Mother’s Boy by Howard Jacobson review – a captivatingly melodramatic memoir

The writer’s account of his tortured journey to adulthood is wildly lacking in proportion, and all the better for it

Can you die of not writing a novel, asks Howard Jacobson towards the end of this memoir of his tortured journey towards doing precisely that. The question is posed partly by his present self, who has turned out 16 of them and a clutch of nonfiction books besides, and partly by the grotesquely frustrated, shamefully underachieving, semi-employed polytechnic lecturer who somehow couldn’t kickstart himself into doing the thing – perhaps the only thing – he felt was worth doing. He was 40 before his first novel, Coming from Behind, was published, and it had taken a weird, alchemical alignment of circumstances and catalysts to get there, culminating in a disastrous honeymoon that made way for inspiration, “beckoning derisively, not with the elegantly shaped arms of the classical muses, reaching out through gold-edged clouds, but with the gnarled, crooked fingers – as though from some disreputable alley – of low, self-disgusted mirth”.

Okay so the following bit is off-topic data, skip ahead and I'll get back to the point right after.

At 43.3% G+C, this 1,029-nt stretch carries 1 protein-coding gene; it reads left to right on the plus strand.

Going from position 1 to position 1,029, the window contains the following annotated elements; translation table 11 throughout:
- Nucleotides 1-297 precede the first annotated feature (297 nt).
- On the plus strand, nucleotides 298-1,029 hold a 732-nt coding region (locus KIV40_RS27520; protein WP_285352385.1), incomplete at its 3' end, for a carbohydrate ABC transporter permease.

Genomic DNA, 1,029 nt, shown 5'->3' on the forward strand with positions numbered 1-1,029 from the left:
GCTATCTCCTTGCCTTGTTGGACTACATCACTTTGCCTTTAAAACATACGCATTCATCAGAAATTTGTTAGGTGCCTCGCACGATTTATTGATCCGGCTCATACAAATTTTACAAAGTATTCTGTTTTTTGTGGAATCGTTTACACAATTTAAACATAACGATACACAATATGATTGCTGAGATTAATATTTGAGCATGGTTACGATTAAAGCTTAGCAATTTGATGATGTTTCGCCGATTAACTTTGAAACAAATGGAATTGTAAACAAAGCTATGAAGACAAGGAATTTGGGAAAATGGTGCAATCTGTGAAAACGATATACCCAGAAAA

You will gather already that this is not a book filled with writerly confidences of the sort that might even be taken as exemplary or advisory. It is not concerned with the business of going calmly to your desk each morning and getting something down; of treating the enterprise as a job like any other, and of keeping a sense of proportion. The reverse, in fact. This is a book wildly lacking in proportion: melodramatic, simultaneously self-aggrandising and self-abasing, filled with fear, shame, anger, failure and the occasional triumph. There are many references to weeping. If you like that sort of thing – and, if you like Jacobson’s novels, you presumably do – it is utterly captivating. If you don’t, read something else, because it will enrage you.

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